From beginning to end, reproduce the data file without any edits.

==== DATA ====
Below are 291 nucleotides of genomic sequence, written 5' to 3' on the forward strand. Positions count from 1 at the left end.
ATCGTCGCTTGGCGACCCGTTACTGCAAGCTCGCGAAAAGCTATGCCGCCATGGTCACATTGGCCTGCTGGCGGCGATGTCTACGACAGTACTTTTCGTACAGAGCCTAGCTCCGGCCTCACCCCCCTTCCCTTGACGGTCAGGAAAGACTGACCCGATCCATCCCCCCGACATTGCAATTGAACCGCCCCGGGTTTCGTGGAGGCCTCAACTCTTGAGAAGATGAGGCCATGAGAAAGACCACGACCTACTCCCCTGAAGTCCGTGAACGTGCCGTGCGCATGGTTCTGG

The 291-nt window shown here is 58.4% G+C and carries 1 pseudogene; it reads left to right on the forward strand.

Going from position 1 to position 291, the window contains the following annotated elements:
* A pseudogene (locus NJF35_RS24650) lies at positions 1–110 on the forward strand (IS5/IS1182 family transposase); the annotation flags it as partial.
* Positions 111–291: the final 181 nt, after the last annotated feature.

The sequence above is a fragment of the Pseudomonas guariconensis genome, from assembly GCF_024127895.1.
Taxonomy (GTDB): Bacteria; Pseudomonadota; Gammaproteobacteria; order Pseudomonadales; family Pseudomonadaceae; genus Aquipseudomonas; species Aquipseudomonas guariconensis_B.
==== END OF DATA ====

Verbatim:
Below are 291 nucleotides of genomic sequence, written 5' to 3' on the forward strand. Positions count from 1 at the left end.
ATCGTCGCTTGGCGACCCGTTACTGCAAGCTCGCGAAAAGCTATGCCGCCATGGTCACATTGGCCTGCTGGCGGCGATGTCTACGACAGTACTTTTCGTACAGAGCCTAGCTCCGGCCTCACCCCCCTTCCCTTGACGGTCAGGAAAGACTGACCCGATCCATCCCCCCGACATTGCAATTGAACCGCCCCGGGTTTCGTGGAGGCCTCAACTCTTGAGAAGATGAGGCCATGAGAAAGACCACGACCTACTCCCCTGAAGTCCGTGAACGTGCCGTGCGCATGGTTCTGG

The 291-nt window shown here is 58.4% G+C and carries 1 pseudogene; it reads left to right on the forward strand.

Going from position 1 to position 291, the window contains the following annotated elements:
* A pseudogene (locus NJF35_RS24650) lies at positions 1–110 on the forward strand (IS5/IS1182 family transposase); the annotation flags it as partial.
* Positions 111–291: the final 181 nt, after the last annotated feature.

The sequence above is a fragment of the Pseudomonas guariconensis genome, from assembly GCF_024127895.1.
Taxonomy (GTDB): Bacteria; Pseudomonadota; Gammaproteobacteria; order Pseudomonadales; family Pseudomonadaceae; genus Aquipseudomonas; species Aquipseudomonas guariconensis_B.